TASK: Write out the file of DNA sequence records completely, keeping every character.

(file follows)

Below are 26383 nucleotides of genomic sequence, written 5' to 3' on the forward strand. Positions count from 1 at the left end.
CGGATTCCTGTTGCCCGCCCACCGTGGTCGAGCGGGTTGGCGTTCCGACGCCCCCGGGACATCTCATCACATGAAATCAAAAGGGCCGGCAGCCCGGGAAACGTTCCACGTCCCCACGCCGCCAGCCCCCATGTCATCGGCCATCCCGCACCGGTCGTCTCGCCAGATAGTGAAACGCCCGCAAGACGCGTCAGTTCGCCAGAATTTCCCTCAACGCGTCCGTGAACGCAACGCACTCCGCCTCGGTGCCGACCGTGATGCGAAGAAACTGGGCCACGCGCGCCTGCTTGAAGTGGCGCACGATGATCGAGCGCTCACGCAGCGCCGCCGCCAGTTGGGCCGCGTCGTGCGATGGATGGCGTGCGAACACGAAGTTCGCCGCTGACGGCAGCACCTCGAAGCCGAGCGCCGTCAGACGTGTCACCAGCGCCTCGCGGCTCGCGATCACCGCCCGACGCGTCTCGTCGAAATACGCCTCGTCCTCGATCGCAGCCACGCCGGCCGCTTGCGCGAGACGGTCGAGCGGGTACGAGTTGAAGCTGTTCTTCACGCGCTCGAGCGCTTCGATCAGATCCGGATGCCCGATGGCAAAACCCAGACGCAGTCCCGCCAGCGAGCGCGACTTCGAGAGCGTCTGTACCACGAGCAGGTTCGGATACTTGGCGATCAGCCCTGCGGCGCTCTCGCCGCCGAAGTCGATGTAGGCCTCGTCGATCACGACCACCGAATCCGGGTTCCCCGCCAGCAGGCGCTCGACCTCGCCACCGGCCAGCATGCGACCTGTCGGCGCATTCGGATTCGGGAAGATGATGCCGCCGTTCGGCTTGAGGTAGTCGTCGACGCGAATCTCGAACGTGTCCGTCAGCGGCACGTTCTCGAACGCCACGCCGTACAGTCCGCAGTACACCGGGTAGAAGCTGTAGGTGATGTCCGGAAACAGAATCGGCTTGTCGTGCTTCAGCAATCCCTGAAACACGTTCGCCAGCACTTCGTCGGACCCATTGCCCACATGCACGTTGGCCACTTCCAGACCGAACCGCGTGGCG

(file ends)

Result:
Below are 26383 nucleotides of genomic sequence, written 5' to 3' on the forward strand. Positions count from 1 at the left end.
CGGATTCCTGTTGCCCGCCCACCGTGGTCGAGCGGGTTGGCGTTCCGACGCCCCCGGGACATCTCATCACATGAAATCAAAAGGGCCGGCAGCCCGGGAAACGTTCCACGTCCCCACGCCGCCAGCCCCCATGTCATCGGCCATCCCGCACCGGTCGTCTCGCCAGATAGTGAAACGCCCGCAAGACGCGTCAGTTCGCCAGAATTTCCCTCAACGCGTCCGTGAACGCAACGCACTCCGCCTCGGTGCCGACCGTGATGCGAAGAAACTGGGCCACGCGCGCCTGCTTGAAGTGGCGCACGATGATCGAGCGCTCACGCAGCGCCGCCGCCAGTTGGGCCGCGTCGTGCGATGGATGGCGTGCGAACACGAAGTTCGCCGCTGACGGCAGCACCTCGAAGCCGAGCGCCGTCAGACGTGTCACCAGCGCCTCGCGGCTCGCGATCACCGCCCGACGCGTCTCGTCGAAATACGCCTCGTCCTCGATCGCAGCCACGCCGGCCGCTTGCGCGAGACGGTCGAGCGGGTACGAGTTGAAGCTGTTCTTCACGCGCTCGAGCGCTTCGATCAGATCCGGATGCCCGATGGCAAAACCCAGACGCAGTCCCGCCAGCGAGCGCGACTTCGAGAGCGTCTGTACCACGAGCAGGTTCGGATACTTGGCGATCAGCCCTGCGGCGCTCTCGCCGCCGAAGTCGATGTAGGCCTCGTCGATCACGACCACCGAATCCGGGTTCCCCGCCAGCAGGCGCTCGACCTCGCCACCGGCCAGCATGCGACCTGTCGGCGCATTCGGATTCGGGAAGATGATGCCGCCGTTCGGCTTGAGGTAGTCGTCGACGCGAATCTCGAACGTGTCCGTCAGCGGCACGTTCTCGAACGCCACGCCGTACAGTCCGCAGTACACCGGGTAGAAGCTGTAGGTGATGTCCGGAAACAGAATCGGCTTGTCGTGCTTCAGCAATCCCTGAAACACGTTCGCCAGCACTTCGTCGGACCCATTGCCCACATGCACGTTGGCCACTTCCAGACCGAACCGCGTGGCG